Patience!!
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  #27  
Old 06-03-2008
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Originally Posted by brak View Post
The ready heat shrink image in your post has incorrect link (but I loaded it and it looks good).

I understand the technique but they take too much work So I leave them for where I actually have to use them. In most places they are installed on terminals which go onto the open terminal block anyway, so there isn't much point in sealing. I do places that are exposed to moisture, propane locker of course etc.
If you are using tinned wire it's not AS BIG of a deal but, open terminal block or not, a heat shrink connector keeps air bound moisture or humidity (75% on my boat the other day BTW) from creeping into the wire ends.

All my terminal block crimps are heat shrunk then then the entire terminal block is sprayed with Boeshield. They will still look just as good in ten years doing this.

As for takes to long? It takes me about 45 seconds per termination to crimp and heat shrink?? Not much for patience huh?

This is an interesting photo of a WIRE NUT connection I found hidden on my boat! It was un-tinned wire joined to tinned wire. Notice the difference between the un-tinned and tinned. It speaks for its self!



Here's why you must ALWAYS use the proper wire gauge! The brown lamp cord was 18 ga and wired to a pump. Note the melting of the jacket due to over heating!!


If you are using heat shrink connectors these are the crimpers you'll want to use. This pair is distributed by Ancor Products and are called the "Single Crimp Ratchet Tool" Part No. 702010. I paid about $55.00 for this crimper at Hamilton Marine in Portland, Maine.
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Last edited by Maine Sail; 06-03-2008 at 10:37 AM.
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  #28  
Old 06-03-2008
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Well, one day when I am done with other projects - I can deal with heat shrinking on these terminals Boeshield is good - I spray my engine with it.

Here, btw is the crimping tool I use - it's not as precise but works great:

makes for an easy job crimping anything from 16 gauge to 2.
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  #29  
Old 06-03-2008
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Originally Posted by brak View Post
Well, one day when I am done with other projects - I can deal with heat shrinking on these terminals Boeshield is good - I spray my engine with it.

Here, btw is the crimping tool I use - it's not as precise but works great:

makes for an easy job crimping anything from 16 gauge to 2.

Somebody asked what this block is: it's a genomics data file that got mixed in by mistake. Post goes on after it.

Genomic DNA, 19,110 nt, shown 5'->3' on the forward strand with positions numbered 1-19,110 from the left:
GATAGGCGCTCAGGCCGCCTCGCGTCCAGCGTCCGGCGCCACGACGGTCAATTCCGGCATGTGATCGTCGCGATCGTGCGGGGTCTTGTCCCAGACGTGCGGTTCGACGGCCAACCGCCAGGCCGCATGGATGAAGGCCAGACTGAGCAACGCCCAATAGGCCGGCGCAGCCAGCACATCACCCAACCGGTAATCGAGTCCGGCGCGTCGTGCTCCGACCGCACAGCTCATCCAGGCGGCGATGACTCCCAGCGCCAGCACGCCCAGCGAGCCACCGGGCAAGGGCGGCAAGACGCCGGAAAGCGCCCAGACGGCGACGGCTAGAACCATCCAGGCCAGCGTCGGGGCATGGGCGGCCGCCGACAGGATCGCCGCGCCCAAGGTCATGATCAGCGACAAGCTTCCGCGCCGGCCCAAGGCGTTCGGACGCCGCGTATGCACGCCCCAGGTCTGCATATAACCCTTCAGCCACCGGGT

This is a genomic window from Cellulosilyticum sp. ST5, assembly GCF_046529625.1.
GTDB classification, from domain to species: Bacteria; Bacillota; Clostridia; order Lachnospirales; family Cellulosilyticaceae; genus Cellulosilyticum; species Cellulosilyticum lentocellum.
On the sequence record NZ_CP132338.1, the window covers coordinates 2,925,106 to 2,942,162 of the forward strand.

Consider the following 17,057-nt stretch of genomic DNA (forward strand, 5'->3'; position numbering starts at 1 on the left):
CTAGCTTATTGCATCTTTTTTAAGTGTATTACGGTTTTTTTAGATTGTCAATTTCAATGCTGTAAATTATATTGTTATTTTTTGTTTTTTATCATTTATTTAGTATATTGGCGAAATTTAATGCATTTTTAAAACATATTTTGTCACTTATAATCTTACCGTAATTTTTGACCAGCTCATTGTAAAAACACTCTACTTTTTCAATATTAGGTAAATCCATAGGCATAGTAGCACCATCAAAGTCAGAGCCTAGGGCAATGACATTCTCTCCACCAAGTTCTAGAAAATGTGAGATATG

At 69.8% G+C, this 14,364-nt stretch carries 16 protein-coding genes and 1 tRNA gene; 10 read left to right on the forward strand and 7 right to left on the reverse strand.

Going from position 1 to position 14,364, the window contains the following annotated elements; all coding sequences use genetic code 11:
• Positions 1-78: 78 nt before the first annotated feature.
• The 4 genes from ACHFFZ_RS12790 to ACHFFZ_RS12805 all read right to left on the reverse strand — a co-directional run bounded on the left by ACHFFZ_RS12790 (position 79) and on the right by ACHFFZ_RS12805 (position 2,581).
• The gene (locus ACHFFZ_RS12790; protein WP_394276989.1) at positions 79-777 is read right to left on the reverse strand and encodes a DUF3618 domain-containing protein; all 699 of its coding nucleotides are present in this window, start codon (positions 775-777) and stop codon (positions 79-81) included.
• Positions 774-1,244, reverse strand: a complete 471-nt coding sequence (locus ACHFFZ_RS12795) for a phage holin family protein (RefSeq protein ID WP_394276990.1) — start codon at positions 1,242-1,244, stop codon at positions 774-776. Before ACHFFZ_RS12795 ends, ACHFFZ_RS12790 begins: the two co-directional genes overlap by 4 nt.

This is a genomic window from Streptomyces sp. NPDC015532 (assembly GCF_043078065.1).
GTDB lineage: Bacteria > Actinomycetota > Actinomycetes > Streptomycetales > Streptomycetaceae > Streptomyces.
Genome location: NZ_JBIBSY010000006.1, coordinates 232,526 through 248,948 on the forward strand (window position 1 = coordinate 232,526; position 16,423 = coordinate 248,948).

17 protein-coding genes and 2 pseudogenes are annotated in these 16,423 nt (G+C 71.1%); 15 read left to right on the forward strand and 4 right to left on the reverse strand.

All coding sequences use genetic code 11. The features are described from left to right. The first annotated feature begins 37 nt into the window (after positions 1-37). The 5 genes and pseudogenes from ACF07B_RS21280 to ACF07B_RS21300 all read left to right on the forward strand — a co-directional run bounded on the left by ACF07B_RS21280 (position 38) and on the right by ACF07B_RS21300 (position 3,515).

Brak that is "one size fits all" a dimple crimper and as such should be used to crimp un-insulated terminals. Some will say "insulated and non-insulated" but dimple crimpers do not make the same crimp on insulated terminals as a double crimper or a crimper designed for heat shrink terminals. Also a good quality crimper will have jaws to fit the three colors of insulated terminals Yellow, Blue and Red.

Precision machined jaws will not rip expensive heat shrink terminals:


Dimple crimpers will:



I made a crimp with my Klein crimper/strippers and one with a my Ancor Products "Single Crimp Ratcheting Crimper". I then cut the crimped terminals open with my Dremel tool and took a peak.
The crimp on the left was made with my Anchor Ratcheting crimper which is a very decent quality crimper and the crimp on the right was made with my Klein "dimple crimper" a very mediocre crimper but also the type most boat owners use to make crimped connections.
I now understand why many boaters think "air" can get into a crimp and corrode it. If you look at he crimp on the right, made with the "cheap" crimper, you can still see strands of copper wire. The crimp on the left is far superior and has in fact "cold formed" (wire and crimp have become one), similar to what happens when you swage standing rigging. I think the photo speaks for its self. A well built crimping tool is well worth the money!

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Last edited by Maine Sail; 06-03-2008 at 11:49 AM.
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  #30  
Old 06-03-2008
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Interesting photo The tool I use is actually quite expensive
I don't use the dimple part for insulated/heat shrink fittings though, rather (as the tool itself suggests) I use the flat part (looks like two sections of a circle, deeper into the tool). As far as size goes, tool is sized for wire 16 and up - so it isn't universal but I really don't have many smaller fittings on the boat, and I do own a standard (also non-dimple) crimper for those.

I haven't cut the fittings though it may be interesting to see, but I do know that they are crimped flat. I might sacrifice one this weekend to see what it looks like inside.